Which brings me to the heart of this issue: There are the “Xaks” out there. There is a culture, and it steers towards the toxic. But I believe one of the key points Xak makes is for (women) players to acknowledge when they are playing a role that may be construed as less than...ladylike? That is a horrible word choice. Perhaps he is asking for players to reflect on their own part in their gaming experience? Be a bit more in control?
I was wondering if the sentiments expressed in Xak are no more than articulated trolling. I pondered about some of the groups of (young men) who are usually between 18-32 who might even be construed as the Kings of Trolls. They have extended their dress-up time from the playground and found a venue to continue their on-line role-playing observations and entertainment.
What I wish I could teach young men and women is that as in the real world, they don’t have to put up with that shit in the virtual one. I want to teach them to reflect on their self-esteem. I know what I am talking about. I know how awkward, painful, and distressing adolescence is. I am seeking a cultural shift.
Some quick responses:
Fat/weight: This is still one area that seems to be considered all right for people to make fun of. It is a fact that in the US there is an ‘obesity epidemic’ and Michelle Obama has done what she can to get school lunches to change. Jon Stewart’s take on this on the Daily Show last night was hilarious and perfect. But I know some chubby kids, and I struggle with weight now, too. Our personal relationships with food tie into our earliest memories of nourishment and love, or lack thereof. Ladies: watch your body image. It’s yours. Don’t let a troll be in your own mirror.
Flirty girls: This one has admittedly driven me, and my friend Kaylyne, a bit bonkers. Yes, there are girls/women, and even men who pretend, to be females to “get what they want.” And the flip side is, there are men who will treat them accordingly. Again: Public Service Announcement: if you want to play the “I got boobs” game, fine. But know what you’re doing, know why you’re doing it, and go do it somewhere else.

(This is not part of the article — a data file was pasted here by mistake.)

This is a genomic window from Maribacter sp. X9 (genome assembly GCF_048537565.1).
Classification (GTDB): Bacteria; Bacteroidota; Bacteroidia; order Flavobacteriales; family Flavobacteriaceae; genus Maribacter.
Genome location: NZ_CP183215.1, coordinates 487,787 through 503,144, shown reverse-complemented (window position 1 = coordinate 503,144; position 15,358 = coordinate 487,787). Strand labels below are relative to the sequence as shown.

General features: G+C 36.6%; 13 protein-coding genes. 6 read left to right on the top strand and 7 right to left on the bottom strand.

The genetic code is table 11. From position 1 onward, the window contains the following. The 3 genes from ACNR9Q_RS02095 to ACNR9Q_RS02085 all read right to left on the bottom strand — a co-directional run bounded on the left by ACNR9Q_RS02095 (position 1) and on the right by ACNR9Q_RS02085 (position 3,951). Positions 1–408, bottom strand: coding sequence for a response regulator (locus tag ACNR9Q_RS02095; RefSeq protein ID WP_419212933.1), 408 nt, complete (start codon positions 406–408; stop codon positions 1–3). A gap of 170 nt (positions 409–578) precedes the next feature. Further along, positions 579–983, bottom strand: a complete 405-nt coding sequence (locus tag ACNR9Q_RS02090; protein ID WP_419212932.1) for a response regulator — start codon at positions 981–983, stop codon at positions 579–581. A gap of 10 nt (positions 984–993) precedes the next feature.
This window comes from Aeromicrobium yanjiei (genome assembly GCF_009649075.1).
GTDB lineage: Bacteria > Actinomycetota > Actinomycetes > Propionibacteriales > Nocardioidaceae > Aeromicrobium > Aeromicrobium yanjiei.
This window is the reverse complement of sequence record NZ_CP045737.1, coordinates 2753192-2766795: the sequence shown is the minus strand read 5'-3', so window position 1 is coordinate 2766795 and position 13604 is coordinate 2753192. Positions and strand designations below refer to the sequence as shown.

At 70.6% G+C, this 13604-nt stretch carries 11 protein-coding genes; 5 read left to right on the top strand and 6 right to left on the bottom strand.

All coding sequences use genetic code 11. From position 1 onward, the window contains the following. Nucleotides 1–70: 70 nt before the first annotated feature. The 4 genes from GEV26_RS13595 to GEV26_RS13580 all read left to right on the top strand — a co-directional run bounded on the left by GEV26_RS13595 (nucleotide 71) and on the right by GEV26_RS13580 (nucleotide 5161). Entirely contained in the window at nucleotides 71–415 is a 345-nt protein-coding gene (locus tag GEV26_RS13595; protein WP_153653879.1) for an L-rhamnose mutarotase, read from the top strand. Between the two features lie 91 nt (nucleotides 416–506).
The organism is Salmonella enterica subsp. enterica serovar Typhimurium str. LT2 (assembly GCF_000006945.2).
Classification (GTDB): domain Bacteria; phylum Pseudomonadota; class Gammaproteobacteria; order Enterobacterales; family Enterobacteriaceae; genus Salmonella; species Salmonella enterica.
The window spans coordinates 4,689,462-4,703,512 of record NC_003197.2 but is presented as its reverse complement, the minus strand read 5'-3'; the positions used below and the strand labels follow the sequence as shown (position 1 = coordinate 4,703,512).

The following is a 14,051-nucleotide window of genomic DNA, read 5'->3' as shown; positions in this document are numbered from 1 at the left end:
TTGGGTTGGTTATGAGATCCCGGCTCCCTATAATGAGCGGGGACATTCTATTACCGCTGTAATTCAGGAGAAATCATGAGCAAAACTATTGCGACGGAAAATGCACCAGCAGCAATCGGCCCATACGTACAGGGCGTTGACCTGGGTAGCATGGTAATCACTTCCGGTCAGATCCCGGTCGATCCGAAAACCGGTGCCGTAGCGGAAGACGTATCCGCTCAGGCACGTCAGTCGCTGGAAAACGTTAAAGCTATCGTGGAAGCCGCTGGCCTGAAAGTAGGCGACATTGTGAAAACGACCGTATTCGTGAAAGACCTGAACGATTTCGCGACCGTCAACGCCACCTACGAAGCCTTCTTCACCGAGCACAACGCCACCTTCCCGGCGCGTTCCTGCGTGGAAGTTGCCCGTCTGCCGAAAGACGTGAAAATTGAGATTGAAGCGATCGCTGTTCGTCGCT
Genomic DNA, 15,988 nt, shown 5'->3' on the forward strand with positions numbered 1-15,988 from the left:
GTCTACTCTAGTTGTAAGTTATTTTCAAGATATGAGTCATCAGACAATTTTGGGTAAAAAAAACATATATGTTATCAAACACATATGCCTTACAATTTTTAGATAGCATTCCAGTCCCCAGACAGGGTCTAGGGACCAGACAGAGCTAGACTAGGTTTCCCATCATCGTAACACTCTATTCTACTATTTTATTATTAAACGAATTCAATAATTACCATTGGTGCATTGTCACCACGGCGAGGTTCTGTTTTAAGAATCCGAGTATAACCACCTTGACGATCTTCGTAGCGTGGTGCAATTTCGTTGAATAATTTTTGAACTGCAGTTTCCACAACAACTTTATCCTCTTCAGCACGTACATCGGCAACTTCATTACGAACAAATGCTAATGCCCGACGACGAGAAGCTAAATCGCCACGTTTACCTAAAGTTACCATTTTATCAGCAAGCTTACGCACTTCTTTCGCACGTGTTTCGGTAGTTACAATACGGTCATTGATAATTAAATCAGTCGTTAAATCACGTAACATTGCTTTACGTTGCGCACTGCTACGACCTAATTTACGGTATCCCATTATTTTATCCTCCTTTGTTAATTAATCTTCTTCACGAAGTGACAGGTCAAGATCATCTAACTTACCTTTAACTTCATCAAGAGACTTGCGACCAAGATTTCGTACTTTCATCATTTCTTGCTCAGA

Women players in general: Even one of my dear friends said something that in his experience, women tend not to be ‘as good’ as men. He immediately back-peddled and brought up on of his dearest friends in game, who is one of the top players he has ever encountered, and go figure, is a woman.
Here is what I want: I don’t want people to say any longer “XYZ is a great player, and she’s a woman!” Or, “She is one of the best women players I know.” But yes, we have a long damn way to go. In an effort of full disclosure, I was the woman who was feeling guilty for admitting I liked being on a raid team without other women. Because of the limitations of time and text, I did not have a chance to explain why. There are a few reasons: first, most of my player friends are males by demographic. It seems there are more men in my age group who play than women. Second, I have really good women friends in game and outside of the game. I do get along equally well with men and women. (See the Facebook comment.) But playing with a predominately male raiding team was just the opposite of the ‘attention,’ --the reason why I found it refreshing was because they weren’t paying attention to me. They tend to dominate the Mumble mic, and I wanted no one to ever notice a mistake or oops that will lead to that stereotype of ‘women can’t play.’ I don’t want them to notice me at all. Sometimes I find the judgmental tones of both male and females players a bit much to handle.
Ultimately, and I am dashing these thoughts off before I bolt to work, just be aware of yourself and surroundings. That is the only way to stay safe, and even then, there are no guarantees. Just trying to put the odds in favor of those who may need protection, even from themselves. If I didn't get a chance to articulate all my thoughts, my apologies. Gotta get out there and fight the good fight. This has given me a lot to do in the real world, and help some real people.